Toronto

City begins winding down operations at 24-hour winter respite centre at Exhibition Place

Hundreds of people who have been sheltering for almost two months at a temporary winter respite centre on the grounds of Exhibition Place will soon have to find a new place to sleep, as the city begins winding down operations at the building. 

Better Living Centre to close by March 15, 300 people staying there to be offered alternative shelter

Signage for a warming centre is photographed at Metro Hall in Toronto, on Feb. 17, 2023.
The city of Toronto says it will start working to find alternative housing for the 300 or so people staying at the Better Living Centre, as it prepares to close the winter respite centre there on March 15. (Alex Lupul/CBC)

Hundreds of people sheltering at a temporary winter respite centre on the grounds of Exhibition Place will soon have to find a new place to sleep, as the city begins winding down operations at the building. 

The city said in a news release Tuesday that it will stop accepting new admissions to the Better Living Centre immediately and start working to transfer people to other spaces in the shelter system, hotels or permanent housing.

The centre will fully close by March 15 because Exhibition Place needs the facility for another booking, the city said.

Gord Tanner, general manager of shelter and support services, said he's confident the city will be able to find alternative shelter for the 300 or so people living there, despite the shelter system being at full capacity.

"Everyone at the Better Living Centre will be offered an option to move to another location," Tanner said in an interview.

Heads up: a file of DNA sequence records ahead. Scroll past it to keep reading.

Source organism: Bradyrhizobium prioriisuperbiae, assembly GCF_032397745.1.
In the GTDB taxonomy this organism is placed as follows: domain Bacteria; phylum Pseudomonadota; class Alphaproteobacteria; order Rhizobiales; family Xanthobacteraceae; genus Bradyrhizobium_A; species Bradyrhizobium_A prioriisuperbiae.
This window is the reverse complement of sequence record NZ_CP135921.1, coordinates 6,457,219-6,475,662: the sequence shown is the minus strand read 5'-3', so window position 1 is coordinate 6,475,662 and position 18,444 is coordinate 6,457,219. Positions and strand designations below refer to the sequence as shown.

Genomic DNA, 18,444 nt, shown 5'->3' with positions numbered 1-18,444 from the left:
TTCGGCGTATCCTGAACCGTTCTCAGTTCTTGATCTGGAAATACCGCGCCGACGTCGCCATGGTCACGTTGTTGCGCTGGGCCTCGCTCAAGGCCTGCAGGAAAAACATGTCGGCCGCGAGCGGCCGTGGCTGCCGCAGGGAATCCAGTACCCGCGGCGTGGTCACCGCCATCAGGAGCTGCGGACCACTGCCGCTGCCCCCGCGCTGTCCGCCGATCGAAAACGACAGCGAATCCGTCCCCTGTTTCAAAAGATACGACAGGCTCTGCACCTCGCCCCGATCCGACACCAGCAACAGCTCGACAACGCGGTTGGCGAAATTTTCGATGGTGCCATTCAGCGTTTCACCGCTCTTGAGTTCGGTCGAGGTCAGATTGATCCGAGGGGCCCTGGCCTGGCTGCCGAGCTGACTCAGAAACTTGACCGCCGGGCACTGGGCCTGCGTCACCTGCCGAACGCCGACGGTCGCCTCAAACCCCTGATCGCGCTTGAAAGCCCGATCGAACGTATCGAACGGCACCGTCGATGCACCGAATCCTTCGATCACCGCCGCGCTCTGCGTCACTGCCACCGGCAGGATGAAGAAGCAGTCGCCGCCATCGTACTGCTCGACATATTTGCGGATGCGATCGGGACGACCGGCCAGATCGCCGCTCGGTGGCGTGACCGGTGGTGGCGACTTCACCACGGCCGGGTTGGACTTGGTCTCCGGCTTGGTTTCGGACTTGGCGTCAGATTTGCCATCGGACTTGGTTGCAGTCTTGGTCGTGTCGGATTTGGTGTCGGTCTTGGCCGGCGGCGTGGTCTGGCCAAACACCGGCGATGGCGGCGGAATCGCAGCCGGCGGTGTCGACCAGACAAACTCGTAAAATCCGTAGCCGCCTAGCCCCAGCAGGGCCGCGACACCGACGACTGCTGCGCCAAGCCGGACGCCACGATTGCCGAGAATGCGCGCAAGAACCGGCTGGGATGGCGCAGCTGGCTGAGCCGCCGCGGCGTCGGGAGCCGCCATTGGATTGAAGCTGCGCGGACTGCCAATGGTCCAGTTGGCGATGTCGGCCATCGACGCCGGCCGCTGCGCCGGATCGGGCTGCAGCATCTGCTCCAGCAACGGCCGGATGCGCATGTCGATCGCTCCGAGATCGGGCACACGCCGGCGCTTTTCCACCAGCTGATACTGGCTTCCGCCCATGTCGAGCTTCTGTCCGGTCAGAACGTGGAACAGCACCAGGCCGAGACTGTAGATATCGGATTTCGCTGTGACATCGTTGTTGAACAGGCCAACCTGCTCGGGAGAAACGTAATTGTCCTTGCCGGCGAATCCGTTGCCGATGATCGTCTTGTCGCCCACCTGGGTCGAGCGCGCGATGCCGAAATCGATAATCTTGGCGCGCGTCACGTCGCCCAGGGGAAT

"That's our commitment and it's something that we'll be making sure it happens."

Homeless advocates say the closure of the centre will place additional strain on the shelter system. They're calling for more permanent housing options for people experiencing homelessness.

Finding alternative shelter

The Better Living Centre opened its doors in late December to help meet the high demand for shelter beds, particularly in anticipation of January temperatures dipping to extreme cold levels. The event space was originally meant to shelter 240 people, but the city said it's been housing 300 at full capacity since December.

The centre's opening was meant to supplement Toronto's winter homelessness strategy, which was unveiled following a surge of thousands of asylum seekers and refugee claimants seeking emergency housing in city homeless shelters last year. Dozens were sleeping on the streets or being housed in churches last summer after being turned away from the at-capacity shelter system.

WATCH | Why refugees in Toronto slept on the streets: 

Refugees forced to sleep outside after arriving in Canada

9 months ago
Duration 2:03
Refugees and asylum seekers say they are being forced to sleep outside because of a lack of housing and adequate shelter space in Toronto. According to city officials, up to 45 per cent of newcomers who call the shelter intake system get turned away.

Around half of the people currently sleeping at the centre are refugee claimants, Tanner said. They, along with other refugee claimants, will be offered the option of moving to a hotel room in another Ontario city funded by the federal government.

"We're thinking that there could be a great interest in moving to another community where ... there will be seamless supports provided with the ultimate goal of connecting people with permanent housing," Tanner said.

He said more than 2,000 people have been moved from Toronto shelters to hotels in places like Niagara Falls, Windsor or Mississauga since October.